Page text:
Editorial: Waikato getting its share
Presumably to rebut Opposition carping about some regions being starved of Government funding, Finance Minister Bill English and Economic Development Minister Steven Joyce have released a report to show how taxpayer dollars are being distributed geographically.
The Regional Government Expenditure Report contains data for the year to June 30, 2012, broken down to provide estimates of central government spending (operational and capital) in each of the country's 16 regions.
One set of estimates is based on a direct expenditure approach and the other on services provided.
Waikato Times readers with an urge to see how even-handed the Government has been can fairly easily track down a copy and see for themselves.
Using the expenditure method, the Government spent a hefty $78 billion, most of it operating expenditure. The average per capita was $17,602. Waikato accounted for $6.7 billion, or $16,048 per capita.
Taking the services approach, the total spend was $79 billion, or $17,826 per capita nationwide. Waikato consumed $7.3 billion, or $17,450 per capita.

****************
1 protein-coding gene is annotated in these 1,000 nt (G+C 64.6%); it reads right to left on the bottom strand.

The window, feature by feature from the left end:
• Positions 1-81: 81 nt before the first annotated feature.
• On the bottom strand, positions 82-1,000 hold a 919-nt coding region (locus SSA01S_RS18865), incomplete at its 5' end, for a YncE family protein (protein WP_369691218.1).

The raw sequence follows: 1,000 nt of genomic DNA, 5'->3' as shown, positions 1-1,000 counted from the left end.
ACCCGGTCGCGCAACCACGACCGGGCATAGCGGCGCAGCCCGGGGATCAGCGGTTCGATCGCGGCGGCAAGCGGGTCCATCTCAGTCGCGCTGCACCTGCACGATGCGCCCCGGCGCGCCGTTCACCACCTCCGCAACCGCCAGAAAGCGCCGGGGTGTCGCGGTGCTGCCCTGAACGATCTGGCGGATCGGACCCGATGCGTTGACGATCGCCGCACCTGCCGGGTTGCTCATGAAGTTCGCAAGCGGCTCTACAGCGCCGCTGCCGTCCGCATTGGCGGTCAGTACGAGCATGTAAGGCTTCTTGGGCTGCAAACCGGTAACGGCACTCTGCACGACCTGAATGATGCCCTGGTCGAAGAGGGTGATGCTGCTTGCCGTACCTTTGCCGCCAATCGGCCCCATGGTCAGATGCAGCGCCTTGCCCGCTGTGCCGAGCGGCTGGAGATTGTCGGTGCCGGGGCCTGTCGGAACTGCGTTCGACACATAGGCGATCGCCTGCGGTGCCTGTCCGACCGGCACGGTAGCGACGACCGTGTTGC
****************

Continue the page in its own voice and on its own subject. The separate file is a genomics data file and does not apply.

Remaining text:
On either measure, we can't complain - our share was 9 per cent and we happen to have 9 per cent of the population.
We might grumble that Wellington had the highest per capita operating expenditure ($22,297) and capital expenditure per capita ($2,184), but that's because it is the capital and headquarters for many of the Government's core functions, such as policy advice that supports services across the country.
We can be more understanding that Canterbury's per capita share of expenditure is above average, largely due to increased spending following the 2010 and 2011 earthquakes.
It's instructive to recall the findings of the recent Regional Economic Activity Report, another Government publication. It said incomes in Waikato and Taranaki are higher than average and our prosperity has been generated by favourable world prices for commodities - oil and gas from Taranaki, and dairy from Waikato.
The application of technology and capital to our natural resource endowments has yielded high returns because of export earnings.
In short, we have prospered from our own efforts, regardless of how much the Government might care to toss our way.